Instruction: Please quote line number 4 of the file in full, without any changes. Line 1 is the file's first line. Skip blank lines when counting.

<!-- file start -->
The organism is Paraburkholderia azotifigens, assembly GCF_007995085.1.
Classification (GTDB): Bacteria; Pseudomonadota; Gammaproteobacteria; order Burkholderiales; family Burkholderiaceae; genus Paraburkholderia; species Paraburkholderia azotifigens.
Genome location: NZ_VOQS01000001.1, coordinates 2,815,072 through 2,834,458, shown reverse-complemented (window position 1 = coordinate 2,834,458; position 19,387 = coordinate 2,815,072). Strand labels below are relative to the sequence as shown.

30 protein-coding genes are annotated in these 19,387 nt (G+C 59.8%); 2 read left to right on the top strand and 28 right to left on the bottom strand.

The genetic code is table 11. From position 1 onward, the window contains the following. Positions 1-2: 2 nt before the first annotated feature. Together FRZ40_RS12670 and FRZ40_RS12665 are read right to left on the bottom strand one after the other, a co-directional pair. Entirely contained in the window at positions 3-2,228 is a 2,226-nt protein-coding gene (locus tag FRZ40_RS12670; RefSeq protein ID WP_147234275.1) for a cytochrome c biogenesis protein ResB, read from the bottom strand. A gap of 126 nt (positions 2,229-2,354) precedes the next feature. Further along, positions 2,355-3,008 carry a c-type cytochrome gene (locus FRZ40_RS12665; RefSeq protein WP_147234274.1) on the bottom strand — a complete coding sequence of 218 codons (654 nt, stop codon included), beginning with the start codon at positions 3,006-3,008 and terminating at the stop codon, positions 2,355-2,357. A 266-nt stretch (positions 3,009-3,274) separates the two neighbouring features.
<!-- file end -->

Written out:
30 protein-coding genes are annotated in these 19,387 nt (G+C 59.8%); 2 read left to right on the top strand and 28 right to left on the bottom strand.